Attention Deficit Hyperactivity Disorder (ADHD) and Autism Spectrum Disorder (ASD) are the most common neurodevelopmental disorders diagnosed in childhood. Although both are separate conditions, their symptoms tend to overlap, which makes it quite difficult to distinguish between them. Now, in a new study, researchers from the University of South Australia and Flinders University have found that recordings from the human retina can provide distinct signals for both conditions. disorders.
“ASD and ADHD are the most common neurodevelopmental disorders diagnosed in childhood. But because they often share similar features, the diagnosis for both conditions can be lengthy and complicated. Our research aims to improve this. By discovering how signals in the retina respond to light stimuli, we hope to develop more accurate and earlier diagnoses for various neurodevelopmental conditions.” speak Dr. Paul Constable, an optometrist at Flinders University. Dr. Constant is also the author of research published year Frontiers in neuroscience.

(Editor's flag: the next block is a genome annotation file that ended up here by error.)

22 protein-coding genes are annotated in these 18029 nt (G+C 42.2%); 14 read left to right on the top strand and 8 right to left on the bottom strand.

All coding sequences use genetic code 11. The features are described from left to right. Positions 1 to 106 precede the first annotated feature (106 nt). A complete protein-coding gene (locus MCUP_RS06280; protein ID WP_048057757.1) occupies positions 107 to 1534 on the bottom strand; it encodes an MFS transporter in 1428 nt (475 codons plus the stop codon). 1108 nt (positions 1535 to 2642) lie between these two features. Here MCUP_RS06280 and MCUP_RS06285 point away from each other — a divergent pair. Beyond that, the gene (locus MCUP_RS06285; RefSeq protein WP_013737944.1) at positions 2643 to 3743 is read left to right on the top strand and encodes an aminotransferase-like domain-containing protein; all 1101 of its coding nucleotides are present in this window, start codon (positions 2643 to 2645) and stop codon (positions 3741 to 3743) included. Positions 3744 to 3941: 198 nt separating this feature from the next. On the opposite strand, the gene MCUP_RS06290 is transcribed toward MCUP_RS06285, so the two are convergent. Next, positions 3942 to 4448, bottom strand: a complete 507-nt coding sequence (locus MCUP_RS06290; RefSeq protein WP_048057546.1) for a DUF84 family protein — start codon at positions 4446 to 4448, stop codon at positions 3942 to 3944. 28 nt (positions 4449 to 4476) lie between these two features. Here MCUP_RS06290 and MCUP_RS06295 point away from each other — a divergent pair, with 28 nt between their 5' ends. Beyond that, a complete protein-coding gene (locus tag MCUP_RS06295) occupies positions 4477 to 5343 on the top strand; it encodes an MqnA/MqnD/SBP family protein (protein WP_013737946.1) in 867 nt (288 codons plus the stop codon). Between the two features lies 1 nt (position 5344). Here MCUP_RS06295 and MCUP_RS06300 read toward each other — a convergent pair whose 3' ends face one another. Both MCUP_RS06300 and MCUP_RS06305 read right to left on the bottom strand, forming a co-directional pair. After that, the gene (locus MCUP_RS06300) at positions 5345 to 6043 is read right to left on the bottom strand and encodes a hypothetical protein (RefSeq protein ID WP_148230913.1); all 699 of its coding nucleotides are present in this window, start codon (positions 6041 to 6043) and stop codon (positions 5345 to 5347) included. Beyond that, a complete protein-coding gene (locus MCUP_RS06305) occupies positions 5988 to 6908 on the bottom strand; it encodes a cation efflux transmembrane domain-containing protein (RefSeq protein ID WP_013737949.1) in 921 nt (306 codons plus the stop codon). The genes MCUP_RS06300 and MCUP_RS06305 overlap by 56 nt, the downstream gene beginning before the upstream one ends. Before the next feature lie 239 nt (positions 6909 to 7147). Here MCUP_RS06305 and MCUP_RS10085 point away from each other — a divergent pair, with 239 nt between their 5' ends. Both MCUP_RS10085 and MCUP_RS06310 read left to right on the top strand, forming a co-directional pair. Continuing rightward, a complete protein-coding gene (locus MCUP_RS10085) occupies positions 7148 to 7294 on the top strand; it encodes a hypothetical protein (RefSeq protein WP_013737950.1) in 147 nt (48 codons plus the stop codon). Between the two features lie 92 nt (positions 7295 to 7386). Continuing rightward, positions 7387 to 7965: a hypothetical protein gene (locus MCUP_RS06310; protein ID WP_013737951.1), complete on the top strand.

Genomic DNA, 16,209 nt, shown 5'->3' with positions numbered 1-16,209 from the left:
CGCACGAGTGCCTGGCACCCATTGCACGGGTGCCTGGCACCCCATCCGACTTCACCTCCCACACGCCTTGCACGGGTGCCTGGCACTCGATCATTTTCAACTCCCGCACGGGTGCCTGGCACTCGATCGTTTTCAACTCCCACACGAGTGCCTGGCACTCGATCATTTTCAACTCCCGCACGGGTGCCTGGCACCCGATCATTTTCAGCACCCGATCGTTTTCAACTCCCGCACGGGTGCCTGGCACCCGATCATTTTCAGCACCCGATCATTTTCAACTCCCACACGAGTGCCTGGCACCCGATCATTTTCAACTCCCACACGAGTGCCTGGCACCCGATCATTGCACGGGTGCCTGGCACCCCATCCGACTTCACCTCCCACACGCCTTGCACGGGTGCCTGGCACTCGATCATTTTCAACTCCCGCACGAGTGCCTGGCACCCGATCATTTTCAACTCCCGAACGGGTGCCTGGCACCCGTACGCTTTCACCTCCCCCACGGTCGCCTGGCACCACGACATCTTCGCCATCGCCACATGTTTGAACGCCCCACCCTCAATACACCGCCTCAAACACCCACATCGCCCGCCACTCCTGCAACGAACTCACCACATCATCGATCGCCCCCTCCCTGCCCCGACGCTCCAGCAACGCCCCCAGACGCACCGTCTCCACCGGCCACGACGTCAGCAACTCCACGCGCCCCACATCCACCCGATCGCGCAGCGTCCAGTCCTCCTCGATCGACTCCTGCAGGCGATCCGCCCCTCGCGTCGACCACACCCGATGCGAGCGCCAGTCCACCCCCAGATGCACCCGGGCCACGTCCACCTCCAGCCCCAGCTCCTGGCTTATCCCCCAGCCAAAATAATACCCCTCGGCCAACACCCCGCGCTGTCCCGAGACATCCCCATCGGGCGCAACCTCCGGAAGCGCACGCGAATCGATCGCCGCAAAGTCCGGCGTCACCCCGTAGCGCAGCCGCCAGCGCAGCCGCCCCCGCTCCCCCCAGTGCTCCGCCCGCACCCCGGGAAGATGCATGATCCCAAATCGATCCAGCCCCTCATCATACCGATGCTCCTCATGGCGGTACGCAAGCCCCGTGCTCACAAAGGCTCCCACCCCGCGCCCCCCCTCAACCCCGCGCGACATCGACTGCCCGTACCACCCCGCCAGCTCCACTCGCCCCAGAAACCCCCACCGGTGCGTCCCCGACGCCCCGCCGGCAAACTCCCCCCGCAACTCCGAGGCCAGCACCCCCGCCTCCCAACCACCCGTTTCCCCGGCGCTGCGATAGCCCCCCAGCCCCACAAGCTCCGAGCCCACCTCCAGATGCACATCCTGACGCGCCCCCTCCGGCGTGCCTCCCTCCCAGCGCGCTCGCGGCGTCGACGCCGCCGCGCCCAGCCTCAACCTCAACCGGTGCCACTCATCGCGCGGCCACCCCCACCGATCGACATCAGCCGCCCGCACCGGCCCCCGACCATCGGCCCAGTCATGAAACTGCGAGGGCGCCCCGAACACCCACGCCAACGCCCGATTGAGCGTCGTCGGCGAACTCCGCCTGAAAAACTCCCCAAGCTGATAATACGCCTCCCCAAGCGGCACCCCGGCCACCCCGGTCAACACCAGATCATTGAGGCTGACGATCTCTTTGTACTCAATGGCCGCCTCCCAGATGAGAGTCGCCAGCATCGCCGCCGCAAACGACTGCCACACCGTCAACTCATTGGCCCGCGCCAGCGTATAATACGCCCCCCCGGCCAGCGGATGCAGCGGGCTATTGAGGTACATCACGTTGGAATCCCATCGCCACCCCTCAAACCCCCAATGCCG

The team used an electrocardiogram (ERG), which is a diagnostic test that measures the electrical activity of the retina in response to light stimulation. In their study, they noted that children with ADHD showed higher overall ERG energy levels while those with ASD were found to have low ERG energy.
Dr. Constable explains that retinal signals are produced by specific nerves and identifying differences in them could help them shed light on the differences between children with ADHD and those with ASD. He added that their study provides preliminary evidence that neurophysiological changes not only help distinguish ADHD from ASD, but can also be made using an ERG diagnosis.
Dr Fernando Marmolejo-Ramos, an expert in human and artificial cognition at the University of South Australia, said: “Ultimately, we are looking at how the eyes can help us understand the brain. He is also a co-researcher in the study.